Brown's new novel is The River of Kings.
Recently I asked the author about what he was reading. His reply:
Blood, Bone and Marrow: A Biography of Harry Crews – Ted GeltnerVisit Taylor Brown's website.
Harry Crews was born just 75 miles west of my hometown in Georgia, and the man and his work have always fascinated me. His writing is at once brutal and comic, raw and articulate. And the man himself possesses a larger-than-life mystique – one, we learn, which he may have cultivated with “malice and forethought.” Here is a man who would quote long passages of Shakespeare in lecture, who wore a mohawk and wrote his novels alongside a mason jar of amphetamines, who survived childhood polio and tragedy and extreme poverty to become a darling of Madonna and Playboy and The New York Times, writing books of incredible beauty and power.
Geltner does not shy from the darker sides of Harry’s life and character, yet avoids condemnation or judgment. He succeeds in giving us a very human portrait of a conflicted man, while preserving some of the mystery so essential to Harry’s myth and work. I’m lucky enough to be reading with Ted Geltner at Turnrow Book Co. and Lemuria Books in Mississippi.
A Moveable Feast – Ernest Hemingway
This is a reread for me. More accurately, I’ve been listening to the audiobook version during some recent road trips. I found myself returning to the book after writing an essay for SIBA (Southern Independent Booksellers Alliance) about the books that have had a profound impact on my life. It would be tough to overestimate how much this memoir of Hemingway’s time in 1920s Paris shaped my idea—or ideal, perhaps, of the writing life.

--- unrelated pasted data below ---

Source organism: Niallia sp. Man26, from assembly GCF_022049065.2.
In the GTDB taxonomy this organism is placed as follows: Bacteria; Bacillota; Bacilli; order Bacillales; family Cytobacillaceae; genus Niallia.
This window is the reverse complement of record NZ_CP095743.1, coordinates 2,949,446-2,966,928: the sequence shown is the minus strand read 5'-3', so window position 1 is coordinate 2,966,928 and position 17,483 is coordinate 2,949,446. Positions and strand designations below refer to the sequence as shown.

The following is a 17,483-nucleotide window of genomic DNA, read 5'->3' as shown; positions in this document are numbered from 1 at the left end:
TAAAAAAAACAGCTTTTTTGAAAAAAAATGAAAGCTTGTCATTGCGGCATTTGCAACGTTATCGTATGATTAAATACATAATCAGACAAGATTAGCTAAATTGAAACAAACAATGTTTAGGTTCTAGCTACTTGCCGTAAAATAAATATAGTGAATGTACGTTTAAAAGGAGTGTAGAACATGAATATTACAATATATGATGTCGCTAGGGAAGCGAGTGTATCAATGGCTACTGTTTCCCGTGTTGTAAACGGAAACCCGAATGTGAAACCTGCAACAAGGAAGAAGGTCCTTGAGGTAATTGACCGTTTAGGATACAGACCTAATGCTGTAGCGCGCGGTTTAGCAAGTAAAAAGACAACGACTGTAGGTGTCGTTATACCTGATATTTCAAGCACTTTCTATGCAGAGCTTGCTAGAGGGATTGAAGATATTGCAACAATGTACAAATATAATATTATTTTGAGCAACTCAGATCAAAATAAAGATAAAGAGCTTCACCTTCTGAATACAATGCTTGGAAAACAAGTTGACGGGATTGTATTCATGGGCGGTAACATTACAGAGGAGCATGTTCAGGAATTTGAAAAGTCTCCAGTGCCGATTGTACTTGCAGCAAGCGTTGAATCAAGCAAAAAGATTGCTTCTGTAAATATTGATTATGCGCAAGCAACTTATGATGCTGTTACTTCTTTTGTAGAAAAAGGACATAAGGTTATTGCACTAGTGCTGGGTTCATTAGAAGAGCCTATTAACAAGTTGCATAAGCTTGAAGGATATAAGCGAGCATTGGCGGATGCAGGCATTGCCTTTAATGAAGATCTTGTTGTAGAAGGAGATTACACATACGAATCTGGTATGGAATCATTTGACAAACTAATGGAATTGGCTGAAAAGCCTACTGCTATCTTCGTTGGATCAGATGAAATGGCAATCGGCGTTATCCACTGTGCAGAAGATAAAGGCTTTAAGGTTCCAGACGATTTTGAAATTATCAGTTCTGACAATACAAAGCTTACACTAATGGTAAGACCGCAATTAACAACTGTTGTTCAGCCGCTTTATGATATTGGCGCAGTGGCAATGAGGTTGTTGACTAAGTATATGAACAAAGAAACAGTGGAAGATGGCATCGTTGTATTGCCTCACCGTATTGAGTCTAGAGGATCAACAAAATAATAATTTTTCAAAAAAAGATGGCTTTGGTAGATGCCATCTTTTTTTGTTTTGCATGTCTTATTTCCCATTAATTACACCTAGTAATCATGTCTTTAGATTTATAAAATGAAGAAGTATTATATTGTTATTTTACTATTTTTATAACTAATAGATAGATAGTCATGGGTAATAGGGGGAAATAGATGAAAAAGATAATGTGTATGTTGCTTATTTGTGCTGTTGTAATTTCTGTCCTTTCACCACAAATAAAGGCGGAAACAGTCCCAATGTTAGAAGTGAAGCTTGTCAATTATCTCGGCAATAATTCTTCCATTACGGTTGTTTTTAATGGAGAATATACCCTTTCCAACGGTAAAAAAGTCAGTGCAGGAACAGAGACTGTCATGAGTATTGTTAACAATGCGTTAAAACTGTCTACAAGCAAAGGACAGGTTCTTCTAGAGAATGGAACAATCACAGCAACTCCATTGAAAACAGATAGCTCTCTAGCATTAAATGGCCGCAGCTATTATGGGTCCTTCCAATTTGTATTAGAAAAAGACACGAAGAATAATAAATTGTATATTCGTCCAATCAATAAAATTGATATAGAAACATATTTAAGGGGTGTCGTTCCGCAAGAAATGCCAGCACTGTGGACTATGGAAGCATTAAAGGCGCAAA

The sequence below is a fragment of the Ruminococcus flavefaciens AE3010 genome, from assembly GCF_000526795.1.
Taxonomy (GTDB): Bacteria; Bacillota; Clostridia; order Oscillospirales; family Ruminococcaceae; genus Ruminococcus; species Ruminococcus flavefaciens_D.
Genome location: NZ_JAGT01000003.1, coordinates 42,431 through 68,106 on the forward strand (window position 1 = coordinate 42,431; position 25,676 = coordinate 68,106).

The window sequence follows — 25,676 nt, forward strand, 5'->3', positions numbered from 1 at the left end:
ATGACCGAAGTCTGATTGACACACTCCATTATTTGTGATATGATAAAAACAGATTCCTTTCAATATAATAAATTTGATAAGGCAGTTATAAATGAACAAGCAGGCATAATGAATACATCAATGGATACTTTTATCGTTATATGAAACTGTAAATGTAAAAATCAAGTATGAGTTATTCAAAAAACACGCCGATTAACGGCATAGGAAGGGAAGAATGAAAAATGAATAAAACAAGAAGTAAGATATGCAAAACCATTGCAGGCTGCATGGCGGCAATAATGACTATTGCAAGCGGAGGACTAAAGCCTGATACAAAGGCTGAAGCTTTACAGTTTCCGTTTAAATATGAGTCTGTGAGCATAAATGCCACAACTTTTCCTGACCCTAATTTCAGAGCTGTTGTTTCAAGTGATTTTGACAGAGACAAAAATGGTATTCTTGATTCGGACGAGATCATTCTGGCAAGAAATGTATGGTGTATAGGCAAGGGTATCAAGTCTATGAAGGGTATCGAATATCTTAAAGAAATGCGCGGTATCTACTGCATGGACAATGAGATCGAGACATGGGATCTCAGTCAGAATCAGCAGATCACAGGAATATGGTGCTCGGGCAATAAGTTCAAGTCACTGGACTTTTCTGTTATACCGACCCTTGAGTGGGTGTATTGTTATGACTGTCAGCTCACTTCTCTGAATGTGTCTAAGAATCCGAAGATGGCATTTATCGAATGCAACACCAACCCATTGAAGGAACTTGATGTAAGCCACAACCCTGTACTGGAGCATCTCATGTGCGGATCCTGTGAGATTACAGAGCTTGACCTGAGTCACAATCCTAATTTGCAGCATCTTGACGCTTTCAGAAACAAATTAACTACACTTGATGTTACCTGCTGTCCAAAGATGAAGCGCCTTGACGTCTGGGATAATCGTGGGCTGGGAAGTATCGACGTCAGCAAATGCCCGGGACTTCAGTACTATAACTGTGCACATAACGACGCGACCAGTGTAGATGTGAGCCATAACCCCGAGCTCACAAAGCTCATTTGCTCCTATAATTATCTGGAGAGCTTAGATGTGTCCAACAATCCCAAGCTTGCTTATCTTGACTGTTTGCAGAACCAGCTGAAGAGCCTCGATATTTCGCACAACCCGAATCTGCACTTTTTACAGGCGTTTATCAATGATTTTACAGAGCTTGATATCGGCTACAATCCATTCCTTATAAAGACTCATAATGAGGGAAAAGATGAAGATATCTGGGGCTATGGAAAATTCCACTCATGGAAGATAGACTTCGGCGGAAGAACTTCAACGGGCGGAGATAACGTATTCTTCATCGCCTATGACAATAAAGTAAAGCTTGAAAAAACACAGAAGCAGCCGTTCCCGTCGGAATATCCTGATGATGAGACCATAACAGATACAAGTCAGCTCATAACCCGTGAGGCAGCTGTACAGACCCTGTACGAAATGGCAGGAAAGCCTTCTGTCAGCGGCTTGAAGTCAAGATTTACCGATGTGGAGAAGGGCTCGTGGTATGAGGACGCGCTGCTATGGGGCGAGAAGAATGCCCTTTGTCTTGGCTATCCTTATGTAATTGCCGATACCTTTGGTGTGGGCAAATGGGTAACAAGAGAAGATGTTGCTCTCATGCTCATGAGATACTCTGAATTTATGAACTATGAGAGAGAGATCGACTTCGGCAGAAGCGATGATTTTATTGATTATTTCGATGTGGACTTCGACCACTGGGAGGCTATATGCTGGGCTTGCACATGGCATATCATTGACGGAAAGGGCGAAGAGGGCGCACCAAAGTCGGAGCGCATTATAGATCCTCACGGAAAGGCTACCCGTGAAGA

After I graduated college, I sold my car and moved to Buenos Aires to work on my first novel—I was looking for the 1920s Paris of the 21st century – and largely found it. But the influence continues to this day. Certain images and ideas are still so sharp: the high attic apartment where Hemingway kept his pencils sharp, burning orange rinds and small bundles of sticks, and the early morning cafes, with their smell of espresso and scratch of brooms. The solitude and focus and sense of vocation. The discipline. All of this has stayed with me, and it has been a treat to tread those Paris streets again.
Georgia Motorcycle History – Chris Price
This book may seem like an outlier, but beyond writing fiction, I’m actually the founder and lead editor of a vintage/retro/custom motorcycle blog, BikeBound.com. I grew up riding with my father—both dirt bikes and street bikes, including trips to the notorious bike weeks at Daytona and Sturgis—and motorcycling is my main passion outside of books and literature. Chris Price (Archive Moto) succeeds in marrying those passions for me with this book, which acts as a lens on the rise of motorcycle culture nationwide in the first half of the 20th century.
The book is replete with incredible black-and-white photographs of the early pioneers of the two-wheeled lifestyle, including figures like Vivian Bales—a seamstress and dance instructor from Albany, Georgia, who rode all over the country on her Harley-Davidson, becoming an icon for female enthusiasts for decades to come. Inspiring historical figures like these have a habit of turning up in my work, so I might say this book is as much research for me as pleasure. Recently, I got to hear Chris speak at Caffeine & Octane at the Beach—a car and bike show on Jekyll Island, Georgia—and it only redoubled my enthusiasm for his work.
My Book, The Movie: The River of Kings.
The Page 69 Test: The River of Kings.